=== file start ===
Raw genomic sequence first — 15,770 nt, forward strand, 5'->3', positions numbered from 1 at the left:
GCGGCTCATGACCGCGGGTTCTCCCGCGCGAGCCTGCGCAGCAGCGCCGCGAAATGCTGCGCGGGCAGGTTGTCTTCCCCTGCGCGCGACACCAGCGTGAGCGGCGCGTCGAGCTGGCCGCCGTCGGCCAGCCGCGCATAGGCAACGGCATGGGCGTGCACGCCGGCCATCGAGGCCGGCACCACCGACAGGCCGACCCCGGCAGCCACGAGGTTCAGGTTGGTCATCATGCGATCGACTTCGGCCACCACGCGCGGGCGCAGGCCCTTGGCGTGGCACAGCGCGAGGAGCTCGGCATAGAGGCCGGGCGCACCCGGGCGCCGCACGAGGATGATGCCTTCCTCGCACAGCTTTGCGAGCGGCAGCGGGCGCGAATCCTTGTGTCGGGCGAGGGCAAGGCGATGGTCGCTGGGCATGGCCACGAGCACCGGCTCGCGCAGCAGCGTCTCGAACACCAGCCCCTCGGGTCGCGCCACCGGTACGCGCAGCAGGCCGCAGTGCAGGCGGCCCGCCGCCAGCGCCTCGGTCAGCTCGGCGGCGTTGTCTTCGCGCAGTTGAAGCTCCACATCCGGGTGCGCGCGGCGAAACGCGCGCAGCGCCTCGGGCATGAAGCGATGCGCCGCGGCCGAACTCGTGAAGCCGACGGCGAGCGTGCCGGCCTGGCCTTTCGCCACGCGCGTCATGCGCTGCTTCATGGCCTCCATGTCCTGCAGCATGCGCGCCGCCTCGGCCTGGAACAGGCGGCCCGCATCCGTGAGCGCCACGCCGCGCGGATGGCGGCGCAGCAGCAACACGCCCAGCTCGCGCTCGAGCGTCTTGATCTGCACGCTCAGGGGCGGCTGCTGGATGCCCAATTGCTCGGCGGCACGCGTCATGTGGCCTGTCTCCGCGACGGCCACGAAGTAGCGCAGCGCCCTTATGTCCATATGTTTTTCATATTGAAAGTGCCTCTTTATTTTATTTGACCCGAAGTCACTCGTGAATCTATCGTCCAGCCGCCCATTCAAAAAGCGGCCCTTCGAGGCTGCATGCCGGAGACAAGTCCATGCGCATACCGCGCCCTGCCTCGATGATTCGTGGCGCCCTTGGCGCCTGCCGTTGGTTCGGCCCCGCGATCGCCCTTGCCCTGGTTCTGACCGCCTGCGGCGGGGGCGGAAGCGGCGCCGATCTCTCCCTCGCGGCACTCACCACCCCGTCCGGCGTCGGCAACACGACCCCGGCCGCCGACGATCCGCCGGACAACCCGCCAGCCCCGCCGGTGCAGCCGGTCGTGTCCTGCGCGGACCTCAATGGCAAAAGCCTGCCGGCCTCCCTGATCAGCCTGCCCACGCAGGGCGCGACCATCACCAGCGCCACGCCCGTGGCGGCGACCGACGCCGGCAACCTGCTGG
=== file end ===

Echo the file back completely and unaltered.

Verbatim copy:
Raw genomic sequence first — 15,770 nt, forward strand, 5'->3', positions numbered from 1 at the left:
GCGGCTCATGACCGCGGGTTCTCCCGCGCGAGCCTGCGCAGCAGCGCCGCGAAATGCTGCGCGGGCAGGTTGTCTTCCCCTGCGCGCGACACCAGCGTGAGCGGCGCGTCGAGCTGGCCGCCGTCGGCCAGCCGCGCATAGGCAACGGCATGGGCGTGCACGCCGGCCATCGAGGCCGGCACCACCGACAGGCCGACCCCGGCAGCCACGAGGTTCAGGTTGGTCATCATGCGATCGACTTCGGCCACCACGCGCGGGCGCAGGCCCTTGGCGTGGCACAGCGCGAGGAGCTCGGCATAGAGGCCGGGCGCACCCGGGCGCCGCACGAGGATGATGCCTTCCTCGCACAGCTTTGCGAGCGGCAGCGGGCGCGAATCCTTGTGTCGGGCGAGGGCAAGGCGATGGTCGCTGGGCATGGCCACGAGCACCGGCTCGCGCAGCAGCGTCTCGAACACCAGCCCCTCGGGTCGCGCCACCGGTACGCGCAGCAGGCCGCAGTGCAGGCGGCCCGCCGCCAGCGCCTCGGTCAGCTCGGCGGCGTTGTCTTCGCGCAGTTGAAGCTCCACATCCGGGTGCGCGCGGCGAAACGCGCGCAGCGCCTCGGGCATGAAGCGATGCGCCGCGGCCGAACTCGTGAAGCCGACGGCGAGCGTGCCGGCCTGGCCTTTCGCCACGCGCGTCATGCGCTGCTTCATGGCCTCCATGTCCTGCAGCATGCGCGCCGCCTCGGCCTGGAACAGGCGGCCCGCATCCGTGAGCGCCACGCCGCGCGGATGGCGGCGCAGCAGCAACACGCCCAGCTCGCGCTCGAGCGTCTTGATCTGCACGCTCAGGGGCGGCTGCTGGATGCCCAATTGCTCGGCGGCACGCGTCATGTGGCCTGTCTCCGCGACGGCCACGAAGTAGCGCAGCGCCCTTATGTCCATATGTTTTTCATATTGAAAGTGCCTCTTTATTTTATTTGACCCGAAGTCACTCGTGAATCTATCGTCCAGCCGCCCATTCAAAAAGCGGCCCTTCGAGGCTGCATGCCGGAGACAAGTCCATGCGCATACCGCGCCCTGCCTCGATGATTCGTGGCGCCCTTGGCGCCTGCCGTTGGTTCGGCCCCGCGATCGCCCTTGCCCTGGTTCTGACCGCCTGCGGCGGGGGCGGAAGCGGCGCCGATCTCTCCCTCGCGGCACTCACCACCCCGTCCGGCGTCGGCAACACGACCCCGGCCGCCGACGATCCGCCGGACAACCCGCCAGCCCCGCCGGTGCAGCCGGTCGTGTCCTGCGCGGACCTCAATGGCAAAAGCCTGCCGGCCTCCCTGATCAGCCTGCCCACGCAGGGCGCGACCATCACCAGCGCCACGCCCGTGGCGGCGACCGACGCCGGCAACCTGCTGG